Arriving without a postmark, the letter was titled “Assemblyman Mike Miller, Unable to Represent! Imposed Slums to Communities,” and slipped in the mail slots of Glendale and Ridgewood residents.
Chris Kurre, executive secretary of the Glendale Property Owner’s Association, quickly noticed the similarities between the civic's name and the group claiming responsibility for the letter.
She immediately took to the online forums of several community groups to assert the GPOA was not involved.
“The board members are disturbed by this ‘propaganda’ and in no way condone or validate anything that was written allegedly on our behalf,” she wrote. “We strive to work closely with all of our elected officials for the greater of our community and its residents.”
The letters were dropped off to homes on several blocks in Glendale over a period of a few days, according to Kurre.
The letter aimed to discredit Miller’s qualifications on five issues — each described in length with opinions rather than solid facts — and pictures of graffiti, trash and other things intended to put the neighborhoods in a bad light.
Some claims include Miller supposedly supporting the “24/7 freight and garbage dump relay station and storage facility” that is said to hurt Glendale and Ridgewood, and that the neighborhoods are in the worst condition ever and include several slum areas.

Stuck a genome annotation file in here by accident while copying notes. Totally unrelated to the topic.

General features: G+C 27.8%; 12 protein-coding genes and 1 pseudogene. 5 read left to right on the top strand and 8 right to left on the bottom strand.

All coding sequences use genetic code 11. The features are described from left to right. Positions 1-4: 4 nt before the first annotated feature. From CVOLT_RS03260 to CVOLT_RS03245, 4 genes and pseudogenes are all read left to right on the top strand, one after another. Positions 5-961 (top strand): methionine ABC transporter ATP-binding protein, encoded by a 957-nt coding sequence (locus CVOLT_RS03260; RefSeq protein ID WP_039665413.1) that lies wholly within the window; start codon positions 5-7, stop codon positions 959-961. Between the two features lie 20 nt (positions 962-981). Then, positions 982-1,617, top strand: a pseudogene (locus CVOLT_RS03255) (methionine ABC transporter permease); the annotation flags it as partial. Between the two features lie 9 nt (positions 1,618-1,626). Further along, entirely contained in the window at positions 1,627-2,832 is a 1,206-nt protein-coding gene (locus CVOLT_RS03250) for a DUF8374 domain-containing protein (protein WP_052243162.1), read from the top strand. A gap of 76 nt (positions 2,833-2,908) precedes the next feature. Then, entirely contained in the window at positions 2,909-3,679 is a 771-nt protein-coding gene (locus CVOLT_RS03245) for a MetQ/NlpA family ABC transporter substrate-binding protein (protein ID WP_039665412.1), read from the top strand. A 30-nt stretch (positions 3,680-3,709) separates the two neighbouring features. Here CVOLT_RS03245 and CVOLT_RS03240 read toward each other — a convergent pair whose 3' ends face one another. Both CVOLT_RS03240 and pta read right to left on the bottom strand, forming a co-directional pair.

The newsletter also alleged that Miller doesn’t hold a law degree and lives a “lavish extravagant jet style way of life” funded by taxpayers’ dollars.
On Thursday, March 7, Miller attended a meeting of the GPOA, where he defended himself against the allegations.
Since 2009 when Miller took office, there have been several slanderous mailings from the same group, he explained.
Having received a newsletter at his home one time, snapping pictures of the suspected men and later meeting them in his office, Miller says that it’s two brothers in their 60s that are responsible for the propaganda.
He noted the energy the individuals took to take pictures of garbage, write a newsletter, make copies and send them. “[Instead] you could have made a phone call to me and, in an hour, Dorie would have had sanitation there picking up the dumping,” Miller told civic members.
As far as the railroad, Miller explained that he has tried to put in bills to make it difficult for the railroad to operate, but that technically he can only address state issues. The Federal Railroad Administration is a federal entity, and he has no control over their operations.
Miller said he can't do much about the letters, as any action would appear spiteful. In the meantime, he defended the neighborhood and vowed to serve the community.
“They consider Glendale a slum, and I don't,” he said. “Glendale is a great place to live. We fight really hard — the council member, the senator and myself — to make this a great place to live, and I’m going to continue to do that.”